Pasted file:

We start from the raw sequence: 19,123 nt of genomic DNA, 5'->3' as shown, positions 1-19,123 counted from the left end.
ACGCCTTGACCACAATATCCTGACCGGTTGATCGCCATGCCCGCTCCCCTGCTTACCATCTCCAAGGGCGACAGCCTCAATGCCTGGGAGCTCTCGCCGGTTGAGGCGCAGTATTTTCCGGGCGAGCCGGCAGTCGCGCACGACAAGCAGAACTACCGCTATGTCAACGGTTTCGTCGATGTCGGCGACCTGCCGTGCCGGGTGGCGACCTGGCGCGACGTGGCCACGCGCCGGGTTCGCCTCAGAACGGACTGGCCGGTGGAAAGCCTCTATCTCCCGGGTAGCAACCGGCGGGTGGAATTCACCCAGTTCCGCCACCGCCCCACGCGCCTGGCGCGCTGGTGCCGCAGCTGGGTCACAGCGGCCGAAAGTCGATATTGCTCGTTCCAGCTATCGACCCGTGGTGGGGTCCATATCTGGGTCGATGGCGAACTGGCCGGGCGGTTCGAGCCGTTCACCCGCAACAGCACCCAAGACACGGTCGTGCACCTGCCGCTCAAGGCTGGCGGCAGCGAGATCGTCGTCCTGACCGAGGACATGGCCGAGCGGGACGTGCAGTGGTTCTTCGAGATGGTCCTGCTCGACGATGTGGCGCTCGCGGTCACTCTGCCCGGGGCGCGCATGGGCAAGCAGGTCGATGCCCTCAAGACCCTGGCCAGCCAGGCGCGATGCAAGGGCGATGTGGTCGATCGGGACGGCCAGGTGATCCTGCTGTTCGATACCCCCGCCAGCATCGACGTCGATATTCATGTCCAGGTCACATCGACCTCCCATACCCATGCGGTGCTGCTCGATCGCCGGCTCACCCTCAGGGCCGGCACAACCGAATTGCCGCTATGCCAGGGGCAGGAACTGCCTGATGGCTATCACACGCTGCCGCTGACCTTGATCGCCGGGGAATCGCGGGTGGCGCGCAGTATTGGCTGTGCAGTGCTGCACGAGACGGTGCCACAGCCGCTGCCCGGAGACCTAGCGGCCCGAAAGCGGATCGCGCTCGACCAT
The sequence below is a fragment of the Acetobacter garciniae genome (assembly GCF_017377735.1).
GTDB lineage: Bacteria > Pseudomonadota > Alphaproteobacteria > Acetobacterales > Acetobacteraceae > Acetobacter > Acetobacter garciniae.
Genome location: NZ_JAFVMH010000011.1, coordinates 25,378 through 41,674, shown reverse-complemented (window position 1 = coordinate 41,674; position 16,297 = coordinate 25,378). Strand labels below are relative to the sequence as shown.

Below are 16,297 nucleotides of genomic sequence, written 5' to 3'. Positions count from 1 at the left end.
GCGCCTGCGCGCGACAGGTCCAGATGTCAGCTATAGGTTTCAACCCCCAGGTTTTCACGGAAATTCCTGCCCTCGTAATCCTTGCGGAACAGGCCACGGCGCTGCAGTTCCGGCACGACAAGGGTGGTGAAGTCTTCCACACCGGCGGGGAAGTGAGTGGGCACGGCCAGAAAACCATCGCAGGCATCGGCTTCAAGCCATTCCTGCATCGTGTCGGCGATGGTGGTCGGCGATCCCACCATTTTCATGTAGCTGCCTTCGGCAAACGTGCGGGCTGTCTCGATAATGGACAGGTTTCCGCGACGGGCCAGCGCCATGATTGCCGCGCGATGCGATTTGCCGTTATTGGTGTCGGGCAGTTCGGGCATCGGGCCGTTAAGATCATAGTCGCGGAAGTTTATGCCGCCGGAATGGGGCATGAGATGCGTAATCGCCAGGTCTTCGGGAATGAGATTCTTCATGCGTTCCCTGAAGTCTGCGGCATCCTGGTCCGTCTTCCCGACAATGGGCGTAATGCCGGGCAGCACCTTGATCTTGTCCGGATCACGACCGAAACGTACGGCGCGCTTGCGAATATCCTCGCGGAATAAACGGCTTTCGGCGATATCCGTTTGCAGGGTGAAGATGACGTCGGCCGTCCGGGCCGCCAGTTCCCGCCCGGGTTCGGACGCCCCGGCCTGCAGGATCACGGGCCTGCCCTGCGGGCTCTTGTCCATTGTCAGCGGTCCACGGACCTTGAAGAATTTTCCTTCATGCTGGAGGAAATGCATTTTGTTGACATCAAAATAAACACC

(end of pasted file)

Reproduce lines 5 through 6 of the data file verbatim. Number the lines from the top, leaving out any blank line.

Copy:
Genome location: NZ_JAFVMH010000011.1, coordinates 25,378 through 41,674, shown reverse-complemented (window position 1 = coordinate 41,674; position 16,297 = coordinate 25,378). Strand labels below are relative to the sequence as shown.

Below are 16,297 nucleotides of genomic sequence, written 5' to 3'. Positions count from 1 at the left end.